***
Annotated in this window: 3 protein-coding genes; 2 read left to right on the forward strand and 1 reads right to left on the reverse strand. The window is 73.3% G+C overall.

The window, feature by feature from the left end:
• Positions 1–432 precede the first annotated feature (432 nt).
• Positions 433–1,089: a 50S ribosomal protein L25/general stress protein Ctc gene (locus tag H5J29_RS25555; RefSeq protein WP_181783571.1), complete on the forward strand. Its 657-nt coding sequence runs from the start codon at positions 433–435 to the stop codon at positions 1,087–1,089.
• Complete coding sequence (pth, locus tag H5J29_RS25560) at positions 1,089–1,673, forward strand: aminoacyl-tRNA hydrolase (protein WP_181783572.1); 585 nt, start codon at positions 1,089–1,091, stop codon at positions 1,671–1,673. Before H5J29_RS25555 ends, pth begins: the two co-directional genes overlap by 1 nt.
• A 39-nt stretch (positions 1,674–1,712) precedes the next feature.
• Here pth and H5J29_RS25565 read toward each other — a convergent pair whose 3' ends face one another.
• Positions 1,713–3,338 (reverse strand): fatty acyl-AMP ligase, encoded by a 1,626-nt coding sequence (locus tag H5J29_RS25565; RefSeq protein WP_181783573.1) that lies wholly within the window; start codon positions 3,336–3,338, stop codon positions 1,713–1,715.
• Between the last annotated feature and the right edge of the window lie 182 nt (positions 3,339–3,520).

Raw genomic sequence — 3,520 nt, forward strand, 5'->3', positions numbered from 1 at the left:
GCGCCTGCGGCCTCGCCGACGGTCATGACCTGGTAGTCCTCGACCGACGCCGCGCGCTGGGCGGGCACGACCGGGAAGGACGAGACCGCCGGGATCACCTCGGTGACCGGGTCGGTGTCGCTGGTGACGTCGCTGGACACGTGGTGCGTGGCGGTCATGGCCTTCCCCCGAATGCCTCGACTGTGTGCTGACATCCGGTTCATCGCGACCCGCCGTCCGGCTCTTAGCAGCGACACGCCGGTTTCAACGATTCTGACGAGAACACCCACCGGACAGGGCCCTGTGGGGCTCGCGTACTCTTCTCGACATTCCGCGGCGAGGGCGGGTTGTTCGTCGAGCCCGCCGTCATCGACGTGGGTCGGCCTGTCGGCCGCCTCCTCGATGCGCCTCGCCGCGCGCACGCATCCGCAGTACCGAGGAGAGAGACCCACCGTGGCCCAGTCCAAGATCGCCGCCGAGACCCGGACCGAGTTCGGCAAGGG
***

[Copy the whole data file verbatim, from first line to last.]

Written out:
Annotated in this window: 3 protein-coding genes; 2 read left to right on the forward strand and 1 reads right to left on the reverse strand. The window is 73.3% G+C overall.

The window, feature by feature from the left end:
• Positions 1–432 precede the first annotated feature (432 nt).
• Positions 433–1,089: a 50S ribosomal protein L25/general stress protein Ctc gene (locus tag H5J29_RS25555; RefSeq protein WP_181783571.1), complete on the forward strand. Its 657-nt coding sequence runs from the start codon at positions 433–435 to the stop codon at positions 1,087–1,089.
• Complete coding sequence (pth, locus tag H5J29_RS25560) at positions 1,089–1,673, forward strand: aminoacyl-tRNA hydrolase (protein WP_181783572.1); 585 nt, start codon at positions 1,089–1,091, stop codon at positions 1,671–1,673. Before H5J29_RS25555 ends, pth begins: the two co-directional genes overlap by 1 nt.
• A 39-nt stretch (positions 1,674–1,712) precedes the next feature.
• Here pth and H5J29_RS25565 read toward each other — a convergent pair whose 3' ends face one another.
• Positions 1,713–3,338 (reverse strand): fatty acyl-AMP ligase, encoded by a 1,626-nt coding sequence (locus tag H5J29_RS25565; RefSeq protein WP_181783573.1) that lies wholly within the window; start codon positions 3,336–3,338, stop codon positions 1,713–1,715.
• Between the last annotated feature and the right edge of the window lie 182 nt (positions 3,339–3,520).

Raw genomic sequence — 3,520 nt, forward strand, 5'->3', positions numbered from 1 at the left:
GCGCCTGCGGCCTCGCCGACGGTCATGACCTGGTAGTCCTCGACCGACGCCGCGCGCTGGGCGGGCACGACCGGGAAGGACGAGACCGCCGGGATCACCTCGGTGACCGGGTCGGTGTCGCTGGTGACGTCGCTGGACACGTGGTGCGTGGCGGTCATGGCCTTCCCCCGAATGCCTCGACTGTGTGCTGACATCCGGTTCATCGCGACCCGCCGTCCGGCTCTTAGCAGCGACACGCCGGTTTCAACGATTCTGACGAGAACACCCACCGGACAGGGCCCTGTGGGGCTCGCGTACTCTTCTCGACATTCCGCGGCGAGGGCGGGTTGTTCGTCGAGCCCGCCGTCATCGACGTGGGTCGGCCTGTCGGCCGCCTCCTCGATGCGCCTCGCCGCGCGCACGCATCCGCAGTACCGAGGAGAGAGACCCACCGTGGCCCAGTCCAAGATCGCCGCCGAGACCCGGACCGAGTTCGGCAAGGG